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Digital personalised plans for patients


26 September 2013

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NHS England has launched a plan to get more patients involved in their care. 
Online guidance for commissioners called Transforming Participation in Health and Care, aims to “put people in control” of their health and care. 
Every person with a long-term condition should be given a digital personalised care plan to support them to develop the skills and confidence to manage their own health, according to NHS England.

NHS England has launched a plan to get more patients involved in their care. 
Online guidance for commissioners called Transforming Participation in Health and Care, aims to “put people in control” of their health and care. 
Every person with a long-term condition should be given a digital personalised care plan to support them to develop the skills and confidence to manage their own health, according to NHS England.
The Tinder Foundation will also be appointed to train people who need help with basic online skills.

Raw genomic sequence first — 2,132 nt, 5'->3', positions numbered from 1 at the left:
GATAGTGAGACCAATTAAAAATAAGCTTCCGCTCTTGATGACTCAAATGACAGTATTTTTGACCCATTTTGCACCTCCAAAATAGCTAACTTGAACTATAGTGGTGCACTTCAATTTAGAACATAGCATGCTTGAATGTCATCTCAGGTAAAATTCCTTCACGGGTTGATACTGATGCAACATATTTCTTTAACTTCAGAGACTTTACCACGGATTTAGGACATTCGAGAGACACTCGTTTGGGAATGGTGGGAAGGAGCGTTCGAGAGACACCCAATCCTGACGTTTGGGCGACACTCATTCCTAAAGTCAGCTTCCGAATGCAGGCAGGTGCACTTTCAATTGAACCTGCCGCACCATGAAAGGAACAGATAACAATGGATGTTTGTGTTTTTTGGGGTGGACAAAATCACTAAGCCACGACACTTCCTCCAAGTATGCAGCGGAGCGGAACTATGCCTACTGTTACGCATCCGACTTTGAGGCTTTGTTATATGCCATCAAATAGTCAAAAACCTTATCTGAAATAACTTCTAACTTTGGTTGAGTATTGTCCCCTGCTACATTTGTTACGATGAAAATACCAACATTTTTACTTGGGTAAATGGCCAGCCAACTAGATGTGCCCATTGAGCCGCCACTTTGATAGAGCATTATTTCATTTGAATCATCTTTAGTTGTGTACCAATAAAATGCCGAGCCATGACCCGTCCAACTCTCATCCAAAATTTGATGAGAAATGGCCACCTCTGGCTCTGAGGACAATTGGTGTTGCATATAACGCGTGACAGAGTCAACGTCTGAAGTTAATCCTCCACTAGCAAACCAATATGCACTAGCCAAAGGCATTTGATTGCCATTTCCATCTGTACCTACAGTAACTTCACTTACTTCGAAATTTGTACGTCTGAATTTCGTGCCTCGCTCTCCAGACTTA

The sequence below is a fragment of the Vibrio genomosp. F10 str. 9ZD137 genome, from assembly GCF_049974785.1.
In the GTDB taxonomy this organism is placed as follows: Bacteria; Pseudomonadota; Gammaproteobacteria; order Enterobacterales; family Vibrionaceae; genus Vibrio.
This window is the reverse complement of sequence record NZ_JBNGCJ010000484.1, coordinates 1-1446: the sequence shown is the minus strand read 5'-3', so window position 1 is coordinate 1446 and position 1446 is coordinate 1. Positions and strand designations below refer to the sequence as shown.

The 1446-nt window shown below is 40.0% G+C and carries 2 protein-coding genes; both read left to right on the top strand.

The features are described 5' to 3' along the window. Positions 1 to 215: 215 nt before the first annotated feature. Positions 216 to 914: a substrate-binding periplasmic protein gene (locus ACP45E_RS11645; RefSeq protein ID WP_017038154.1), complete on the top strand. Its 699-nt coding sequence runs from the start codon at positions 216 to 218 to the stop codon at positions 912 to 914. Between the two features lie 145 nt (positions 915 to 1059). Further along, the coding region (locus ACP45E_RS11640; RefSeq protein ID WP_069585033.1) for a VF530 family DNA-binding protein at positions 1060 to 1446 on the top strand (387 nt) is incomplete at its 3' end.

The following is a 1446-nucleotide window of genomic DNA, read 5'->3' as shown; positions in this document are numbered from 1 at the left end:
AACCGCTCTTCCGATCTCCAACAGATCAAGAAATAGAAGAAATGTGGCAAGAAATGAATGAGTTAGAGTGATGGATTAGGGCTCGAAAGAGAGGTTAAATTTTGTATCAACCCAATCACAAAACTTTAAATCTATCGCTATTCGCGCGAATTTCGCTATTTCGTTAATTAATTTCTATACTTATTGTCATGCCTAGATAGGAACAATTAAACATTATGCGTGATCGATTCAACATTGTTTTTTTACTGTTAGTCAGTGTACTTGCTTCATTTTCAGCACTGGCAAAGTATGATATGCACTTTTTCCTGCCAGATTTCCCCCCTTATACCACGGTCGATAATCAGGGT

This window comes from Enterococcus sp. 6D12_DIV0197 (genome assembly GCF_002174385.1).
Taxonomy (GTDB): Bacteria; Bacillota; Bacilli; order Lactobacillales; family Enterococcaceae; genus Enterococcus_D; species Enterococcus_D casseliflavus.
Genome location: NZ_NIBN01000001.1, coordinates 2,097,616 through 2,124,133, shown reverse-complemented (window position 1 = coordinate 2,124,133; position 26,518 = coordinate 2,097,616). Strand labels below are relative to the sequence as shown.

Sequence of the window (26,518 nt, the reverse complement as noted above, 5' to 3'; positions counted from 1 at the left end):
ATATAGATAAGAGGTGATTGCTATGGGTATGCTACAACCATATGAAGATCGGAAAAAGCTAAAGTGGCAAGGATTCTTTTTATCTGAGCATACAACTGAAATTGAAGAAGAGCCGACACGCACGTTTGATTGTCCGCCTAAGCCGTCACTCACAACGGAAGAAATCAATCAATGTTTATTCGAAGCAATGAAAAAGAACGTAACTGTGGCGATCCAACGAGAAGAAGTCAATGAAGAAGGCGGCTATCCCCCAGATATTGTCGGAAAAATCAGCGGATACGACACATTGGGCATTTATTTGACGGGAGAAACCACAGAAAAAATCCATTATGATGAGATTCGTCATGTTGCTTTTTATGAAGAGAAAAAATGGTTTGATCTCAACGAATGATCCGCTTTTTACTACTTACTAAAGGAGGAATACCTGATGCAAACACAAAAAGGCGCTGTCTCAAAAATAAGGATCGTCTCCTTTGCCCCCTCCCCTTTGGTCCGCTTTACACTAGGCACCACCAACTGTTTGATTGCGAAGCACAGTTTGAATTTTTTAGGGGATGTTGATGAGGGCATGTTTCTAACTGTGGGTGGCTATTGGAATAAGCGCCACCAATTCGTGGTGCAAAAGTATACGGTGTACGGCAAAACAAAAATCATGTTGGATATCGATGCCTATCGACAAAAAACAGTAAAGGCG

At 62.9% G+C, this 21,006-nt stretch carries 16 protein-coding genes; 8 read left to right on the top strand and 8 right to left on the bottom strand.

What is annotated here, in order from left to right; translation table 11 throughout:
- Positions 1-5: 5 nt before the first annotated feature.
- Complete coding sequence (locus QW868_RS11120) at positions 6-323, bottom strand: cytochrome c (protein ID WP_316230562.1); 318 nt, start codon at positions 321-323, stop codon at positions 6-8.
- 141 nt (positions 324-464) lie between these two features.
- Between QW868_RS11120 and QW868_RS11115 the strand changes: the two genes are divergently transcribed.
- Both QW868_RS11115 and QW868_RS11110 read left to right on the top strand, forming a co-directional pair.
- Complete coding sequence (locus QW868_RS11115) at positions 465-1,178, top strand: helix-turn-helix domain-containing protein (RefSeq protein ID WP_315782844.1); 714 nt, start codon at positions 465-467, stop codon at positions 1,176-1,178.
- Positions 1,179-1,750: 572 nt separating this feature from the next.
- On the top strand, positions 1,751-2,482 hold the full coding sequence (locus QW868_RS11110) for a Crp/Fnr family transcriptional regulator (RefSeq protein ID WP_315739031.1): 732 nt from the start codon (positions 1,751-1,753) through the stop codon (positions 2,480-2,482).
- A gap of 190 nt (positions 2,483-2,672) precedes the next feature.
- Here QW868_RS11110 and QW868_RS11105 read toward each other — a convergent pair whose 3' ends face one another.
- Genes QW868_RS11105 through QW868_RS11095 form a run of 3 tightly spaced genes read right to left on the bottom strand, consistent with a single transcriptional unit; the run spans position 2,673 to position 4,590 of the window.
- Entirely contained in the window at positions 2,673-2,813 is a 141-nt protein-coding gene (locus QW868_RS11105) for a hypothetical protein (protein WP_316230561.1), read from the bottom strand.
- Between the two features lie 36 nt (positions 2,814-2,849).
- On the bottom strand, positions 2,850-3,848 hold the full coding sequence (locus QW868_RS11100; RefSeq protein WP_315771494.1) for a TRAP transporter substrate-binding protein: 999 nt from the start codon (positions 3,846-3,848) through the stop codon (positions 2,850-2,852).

Tinder, who are leading experts in digital skills and digital inclusion, will reach 100,000 people over the next six months, with 50,000 actively trained in online skills. 
Tim Kelsey, NHS England’s national director for patients and information, believes the changes will “transform” the way care is provided. 
He said: “Through this we will be able to seize opportunities to deliver personalised and responsive care to all. Not only will it improve outcomes and quality of life for patients, but it will provide value for money.
“It will lead to every person with a long-term condition or disability having a bespoke, personalised care plan supporting them so they have the skills, knowledge and confidence to manage their own health.” 
The new measures will also ensure that the public has a say on how services are developed locally and nationally. 
A national Citizens Assembly will be established to put patients at the heart of decision-making. 
Also ‘genuine insight’ will be gathered through collecting information from patients about which outcomes matter most to them. 
Speaking about the guidance Kelsey said: “It gives the public a chance to have their say and be heard on how and what health services are commissioned. It will mean clinical commissioning groups are making informed decisions based on insightful and up to date views after listening to and responding to those who use and care about the services the NHS provides.
“It will also mean patients and carers, supported by GPs and health care professionals, can participate in planning, managing and making decisions about their care and treatment – providing them with their own digital care plan they can access online or through a telephone app.”
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